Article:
Phil Mickelson’s collapse during U.S. Open was heartbreaking for many reasons


Phil Mickelson during the final round of the U.S. Open on Sunday.
Phil Mickelson during the final round of the U.S. Open on Sunday.  

Chances are you’ve heard this one before, so bear with me as a visit to Portmarnock Golf Club less than 12 hours after Phil Mickelson’s latest U.S. Open heartache, on his birthday of all days, brought an old story back to light.

Tom Cryan is one of the legendary names of Irish sports journalism, a man who grafted for the Irish Independent newspaper at a time when typewriters and pens were the tools of the trade, and computers were something you saw in James Bond movies.

Known to one and all as The Squire, Tom was a jack of all trades as far as most sports were concerned, and a master in the noble arts of boxing and golf.

He was also a founding member of the Dublin Journalists Golf Society, an august body which celebrates its 40th birthday next year when his spirit and wisdom will be remembered with fondness by those who now traipse the fairways under the same umbrella.

On Monday morning, in the very pleasant surroundings of Portmarnock, some 40 odd of us walked the fairways together in the latest society outing. And one particular story from the Tom Cryan library was never more relevant.

Many, many years ago Tom advised a young wannabe sport hack that he was about to enter a rough business where no quarter was ever asked or given. And he offered the youthful man a warning which went along the lines of: “If you’re looking for sympathy, you’ll find it in the dictionary between s*** and syphilis.”
The story is still told with fondness by those who value such things in an industry losing the run of itself with Internet offerings and social media.

And it came up again on Monday as we digested the overnight TV offerings from the Merion Golf Club as Justin Rose triumphed at the U.S. Open and Phil Mickelson was left to look in the dictionary for sympathy, somewhere between s*** and syphilis as it happens.

Phil wouldn’t have found much sympathy on the fairways of Portmarnock among Monday’s golfers it has to be said. His name is on a wall of fame inside the clubhouse, having represented the USA as they won a very famous Walker Cup match in North County Dublin in 1991, and Mickelson had many supporters in Monday’s company before his collapse in the final round on Sunday.

The reason for his popularity among the Irish golfing press was simple. A week earlier, in the fine surroundings of Powerscourt golf course in Co. Wicklow, event sponsors Paddy Power had offered all finishers a free bet on the U.S. Open to match their stableford points tally.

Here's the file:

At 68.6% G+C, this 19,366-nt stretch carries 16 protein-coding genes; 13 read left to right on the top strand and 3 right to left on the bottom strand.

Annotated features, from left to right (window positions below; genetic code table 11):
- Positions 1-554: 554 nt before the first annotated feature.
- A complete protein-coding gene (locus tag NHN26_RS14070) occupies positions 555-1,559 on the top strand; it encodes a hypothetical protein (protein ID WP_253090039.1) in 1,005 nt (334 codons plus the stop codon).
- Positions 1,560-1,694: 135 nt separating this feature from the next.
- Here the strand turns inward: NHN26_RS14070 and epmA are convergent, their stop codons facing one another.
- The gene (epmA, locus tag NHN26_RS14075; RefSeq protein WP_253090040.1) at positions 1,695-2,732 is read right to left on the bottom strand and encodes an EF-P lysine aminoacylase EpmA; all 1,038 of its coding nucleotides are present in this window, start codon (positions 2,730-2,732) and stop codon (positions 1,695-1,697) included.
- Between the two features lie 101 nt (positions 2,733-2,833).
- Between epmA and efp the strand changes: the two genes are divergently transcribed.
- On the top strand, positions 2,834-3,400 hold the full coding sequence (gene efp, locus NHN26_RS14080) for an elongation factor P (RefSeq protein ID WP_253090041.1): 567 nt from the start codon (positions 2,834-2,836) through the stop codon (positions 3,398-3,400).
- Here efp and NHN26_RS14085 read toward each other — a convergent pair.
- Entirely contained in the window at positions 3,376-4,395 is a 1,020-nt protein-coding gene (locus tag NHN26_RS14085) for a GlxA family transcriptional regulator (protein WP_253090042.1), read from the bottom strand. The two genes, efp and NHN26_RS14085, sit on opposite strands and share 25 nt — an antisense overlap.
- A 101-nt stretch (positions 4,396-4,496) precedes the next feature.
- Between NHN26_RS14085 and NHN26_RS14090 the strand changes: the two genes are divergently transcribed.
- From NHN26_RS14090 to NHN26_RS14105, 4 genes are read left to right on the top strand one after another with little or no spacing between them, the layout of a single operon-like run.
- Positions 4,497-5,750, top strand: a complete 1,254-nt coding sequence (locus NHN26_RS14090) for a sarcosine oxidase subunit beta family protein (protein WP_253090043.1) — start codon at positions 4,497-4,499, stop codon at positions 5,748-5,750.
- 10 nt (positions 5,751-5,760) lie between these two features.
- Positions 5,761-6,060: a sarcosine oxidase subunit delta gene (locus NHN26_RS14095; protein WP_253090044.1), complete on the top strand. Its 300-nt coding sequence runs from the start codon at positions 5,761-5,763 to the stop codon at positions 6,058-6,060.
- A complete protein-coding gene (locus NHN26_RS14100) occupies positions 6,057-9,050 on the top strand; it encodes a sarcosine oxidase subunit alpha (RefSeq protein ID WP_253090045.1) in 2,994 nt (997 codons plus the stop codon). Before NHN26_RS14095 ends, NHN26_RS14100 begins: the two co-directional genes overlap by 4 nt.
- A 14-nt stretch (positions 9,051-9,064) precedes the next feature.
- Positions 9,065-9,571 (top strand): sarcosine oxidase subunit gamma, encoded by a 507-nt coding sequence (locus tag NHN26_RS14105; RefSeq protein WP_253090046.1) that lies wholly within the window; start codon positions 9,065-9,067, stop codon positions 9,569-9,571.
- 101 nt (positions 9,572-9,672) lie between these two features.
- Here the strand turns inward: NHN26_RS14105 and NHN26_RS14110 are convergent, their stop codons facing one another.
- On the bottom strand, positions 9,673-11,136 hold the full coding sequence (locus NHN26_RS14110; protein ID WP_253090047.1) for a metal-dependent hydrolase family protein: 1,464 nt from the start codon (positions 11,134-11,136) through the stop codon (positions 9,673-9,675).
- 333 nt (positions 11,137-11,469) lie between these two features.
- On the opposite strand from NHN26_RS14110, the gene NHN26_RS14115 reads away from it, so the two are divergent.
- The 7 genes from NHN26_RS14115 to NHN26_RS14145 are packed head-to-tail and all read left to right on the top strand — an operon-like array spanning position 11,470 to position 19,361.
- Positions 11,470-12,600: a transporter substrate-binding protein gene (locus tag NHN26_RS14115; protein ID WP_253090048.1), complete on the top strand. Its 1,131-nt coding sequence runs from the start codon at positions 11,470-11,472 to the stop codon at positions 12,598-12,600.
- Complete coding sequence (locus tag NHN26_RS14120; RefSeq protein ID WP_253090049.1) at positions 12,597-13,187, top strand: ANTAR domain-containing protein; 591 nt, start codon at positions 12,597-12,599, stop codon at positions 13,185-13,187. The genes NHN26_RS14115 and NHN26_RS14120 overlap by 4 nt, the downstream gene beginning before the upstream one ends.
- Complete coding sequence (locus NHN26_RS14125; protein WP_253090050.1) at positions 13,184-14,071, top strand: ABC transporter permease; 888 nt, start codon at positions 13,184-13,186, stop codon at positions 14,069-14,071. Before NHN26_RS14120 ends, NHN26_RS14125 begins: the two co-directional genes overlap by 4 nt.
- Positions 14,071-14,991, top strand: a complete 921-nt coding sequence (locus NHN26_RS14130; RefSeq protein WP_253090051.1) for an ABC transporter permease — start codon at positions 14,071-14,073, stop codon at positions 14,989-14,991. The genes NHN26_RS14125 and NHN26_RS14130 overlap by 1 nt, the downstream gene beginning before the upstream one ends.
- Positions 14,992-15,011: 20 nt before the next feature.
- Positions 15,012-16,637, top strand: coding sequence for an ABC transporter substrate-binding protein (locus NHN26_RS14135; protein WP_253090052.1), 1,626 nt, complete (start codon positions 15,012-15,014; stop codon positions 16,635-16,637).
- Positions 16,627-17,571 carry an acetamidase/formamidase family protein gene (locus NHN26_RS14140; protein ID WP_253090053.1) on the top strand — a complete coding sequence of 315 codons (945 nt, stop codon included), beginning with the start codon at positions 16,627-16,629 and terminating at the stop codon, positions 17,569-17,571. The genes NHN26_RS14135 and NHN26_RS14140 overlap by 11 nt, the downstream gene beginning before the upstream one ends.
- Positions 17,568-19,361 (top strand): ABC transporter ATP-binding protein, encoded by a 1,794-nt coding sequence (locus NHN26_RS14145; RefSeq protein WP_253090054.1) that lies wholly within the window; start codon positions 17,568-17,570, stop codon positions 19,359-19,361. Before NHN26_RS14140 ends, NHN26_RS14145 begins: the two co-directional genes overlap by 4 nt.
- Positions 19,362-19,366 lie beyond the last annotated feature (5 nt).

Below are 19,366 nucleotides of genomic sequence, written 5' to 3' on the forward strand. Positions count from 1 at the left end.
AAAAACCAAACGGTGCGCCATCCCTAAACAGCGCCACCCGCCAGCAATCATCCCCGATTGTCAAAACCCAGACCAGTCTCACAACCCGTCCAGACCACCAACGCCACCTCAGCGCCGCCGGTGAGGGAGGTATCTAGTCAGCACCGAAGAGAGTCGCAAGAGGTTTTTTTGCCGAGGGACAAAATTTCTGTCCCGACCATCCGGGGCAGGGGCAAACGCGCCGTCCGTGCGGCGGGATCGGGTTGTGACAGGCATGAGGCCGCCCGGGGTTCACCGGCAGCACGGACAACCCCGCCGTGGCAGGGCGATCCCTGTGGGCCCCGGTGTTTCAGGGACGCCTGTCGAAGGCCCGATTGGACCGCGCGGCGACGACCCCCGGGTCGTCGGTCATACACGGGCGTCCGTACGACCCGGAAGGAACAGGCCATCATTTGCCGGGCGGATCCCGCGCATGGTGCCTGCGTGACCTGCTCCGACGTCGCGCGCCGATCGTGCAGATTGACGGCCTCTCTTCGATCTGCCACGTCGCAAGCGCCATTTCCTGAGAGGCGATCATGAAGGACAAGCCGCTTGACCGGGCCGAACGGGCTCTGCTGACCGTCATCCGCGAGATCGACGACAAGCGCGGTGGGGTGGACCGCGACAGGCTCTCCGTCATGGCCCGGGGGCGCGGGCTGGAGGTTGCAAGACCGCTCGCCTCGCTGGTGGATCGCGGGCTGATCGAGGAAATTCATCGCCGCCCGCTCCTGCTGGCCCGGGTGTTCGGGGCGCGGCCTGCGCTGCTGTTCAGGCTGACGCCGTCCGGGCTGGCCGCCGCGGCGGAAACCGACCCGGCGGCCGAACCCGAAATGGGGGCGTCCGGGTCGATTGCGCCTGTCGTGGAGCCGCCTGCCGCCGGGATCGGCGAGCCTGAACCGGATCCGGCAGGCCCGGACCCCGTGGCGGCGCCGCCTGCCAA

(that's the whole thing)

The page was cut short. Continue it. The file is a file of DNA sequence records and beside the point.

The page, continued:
Thus I had a €25 free bet on events at Merion. The outing winner Philip Quinn, a fine journalist from the ranks of the Irish Daily Mail, had €31 to bet on the U.S. Open courtesy of Paddy and the Powers.
And when Philip advised to put the money on American hero Lefty, on a course that would really suit him, a big gang of us followed suit at a whopping 22/1.

In total, 11 members of our society had money on Mickelson. We stood to win over €10,000 between us if he delivered on Sunday night. I was set to land a cool €550. And we did dream. Big time.

One member went to the Swedish furniture outlet Ikea and picked out a new sofa for his wife from his prospective winnings.

Another promised to buy himself a new set of Callaway irons, the brand Phil uses, in honor of the expected triumph.

The money was all but counted by all and sundry as Lefty led the way at Merion on Thursday night, Friday night and Saturday night.

When he chipped in for eagle at the par four 10th on Sunday, I let out such a roar in the offices of the Irish Sun that I was asked to quiet down by the news desk, hundreds of yards away!

So you can start to imagine how we all felt when the U.S. Open slipped from Mickelson’s grasp for a sixth time on Sunday evening as we watched in agony on Sky Sports and our winnings were denied by a fine English Rose.

It was as hard on us as I am sure it was for Mickelson himself, but he has enough money not to worry about the price of an Ikea couch, and I know he already possesses enough Callaway clubs to open his own shop.
He let us down on Sunday, and while I am sure we will eventually forgive Mickelson his latest U.S. Open failure, I am not sure we will ever forget it.